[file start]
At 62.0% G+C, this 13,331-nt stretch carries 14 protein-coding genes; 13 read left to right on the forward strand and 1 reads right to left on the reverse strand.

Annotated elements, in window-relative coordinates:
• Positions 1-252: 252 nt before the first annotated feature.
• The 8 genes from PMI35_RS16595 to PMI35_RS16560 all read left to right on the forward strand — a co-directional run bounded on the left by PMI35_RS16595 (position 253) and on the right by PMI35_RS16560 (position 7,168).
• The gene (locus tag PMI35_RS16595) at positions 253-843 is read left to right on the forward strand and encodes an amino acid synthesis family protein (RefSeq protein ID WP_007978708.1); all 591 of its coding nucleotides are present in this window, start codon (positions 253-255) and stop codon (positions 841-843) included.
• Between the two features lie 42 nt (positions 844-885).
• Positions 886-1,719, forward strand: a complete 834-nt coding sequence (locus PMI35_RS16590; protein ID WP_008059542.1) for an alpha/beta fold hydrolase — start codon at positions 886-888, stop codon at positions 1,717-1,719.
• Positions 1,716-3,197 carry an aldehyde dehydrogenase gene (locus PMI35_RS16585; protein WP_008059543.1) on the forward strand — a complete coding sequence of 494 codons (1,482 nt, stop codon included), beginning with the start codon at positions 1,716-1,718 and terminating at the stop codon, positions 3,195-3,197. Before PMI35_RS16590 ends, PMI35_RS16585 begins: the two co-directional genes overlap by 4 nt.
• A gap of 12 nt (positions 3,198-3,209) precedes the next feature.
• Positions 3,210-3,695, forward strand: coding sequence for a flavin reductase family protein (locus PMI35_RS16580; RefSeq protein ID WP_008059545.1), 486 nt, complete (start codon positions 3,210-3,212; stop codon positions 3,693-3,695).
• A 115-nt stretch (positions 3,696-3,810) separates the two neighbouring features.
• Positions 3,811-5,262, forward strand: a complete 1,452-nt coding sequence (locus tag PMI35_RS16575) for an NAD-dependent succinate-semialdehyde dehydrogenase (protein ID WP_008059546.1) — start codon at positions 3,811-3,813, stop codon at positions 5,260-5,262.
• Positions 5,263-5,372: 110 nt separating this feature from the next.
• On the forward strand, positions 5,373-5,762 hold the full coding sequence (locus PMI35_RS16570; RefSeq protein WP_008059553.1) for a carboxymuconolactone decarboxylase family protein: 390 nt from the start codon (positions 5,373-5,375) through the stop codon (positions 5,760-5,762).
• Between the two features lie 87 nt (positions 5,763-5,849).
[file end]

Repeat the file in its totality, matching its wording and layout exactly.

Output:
At 62.0% G+C, this 13,331-nt stretch carries 14 protein-coding genes; 13 read left to right on the forward strand and 1 reads right to left on the reverse strand.

Annotated elements, in window-relative coordinates:
• Positions 1-252: 252 nt before the first annotated feature.
• The 8 genes from PMI35_RS16595 to PMI35_RS16560 all read left to right on the forward strand — a co-directional run bounded on the left by PMI35_RS16595 (position 253) and on the right by PMI35_RS16560 (position 7,168).
• The gene (locus tag PMI35_RS16595) at positions 253-843 is read left to right on the forward strand and encodes an amino acid synthesis family protein (RefSeq protein ID WP_007978708.1); all 591 of its coding nucleotides are present in this window, start codon (positions 253-255) and stop codon (positions 841-843) included.
• Between the two features lie 42 nt (positions 844-885).
• Positions 886-1,719, forward strand: a complete 834-nt coding sequence (locus PMI35_RS16590; protein ID WP_008059542.1) for an alpha/beta fold hydrolase — start codon at positions 886-888, stop codon at positions 1,717-1,719.
• Positions 1,716-3,197 carry an aldehyde dehydrogenase gene (locus PMI35_RS16585; protein WP_008059543.1) on the forward strand — a complete coding sequence of 494 codons (1,482 nt, stop codon included), beginning with the start codon at positions 1,716-1,718 and terminating at the stop codon, positions 3,195-3,197. Before PMI35_RS16590 ends, PMI35_RS16585 begins: the two co-directional genes overlap by 4 nt.
• A gap of 12 nt (positions 3,198-3,209) precedes the next feature.
• Positions 3,210-3,695, forward strand: coding sequence for a flavin reductase family protein (locus PMI35_RS16580; RefSeq protein ID WP_008059545.1), 486 nt, complete (start codon positions 3,210-3,212; stop codon positions 3,693-3,695).
• A 115-nt stretch (positions 3,696-3,810) separates the two neighbouring features.
• Positions 3,811-5,262, forward strand: a complete 1,452-nt coding sequence (locus tag PMI35_RS16575) for an NAD-dependent succinate-semialdehyde dehydrogenase (protein ID WP_008059546.1) — start codon at positions 3,811-3,813, stop codon at positions 5,260-5,262.
• Positions 5,263-5,372: 110 nt separating this feature from the next.
• On the forward strand, positions 5,373-5,762 hold the full coding sequence (locus PMI35_RS16570; RefSeq protein WP_008059553.1) for a carboxymuconolactone decarboxylase family protein: 390 nt from the start codon (positions 5,373-5,375) through the stop codon (positions 5,760-5,762).
• Between the two features lie 87 nt (positions 5,763-5,849).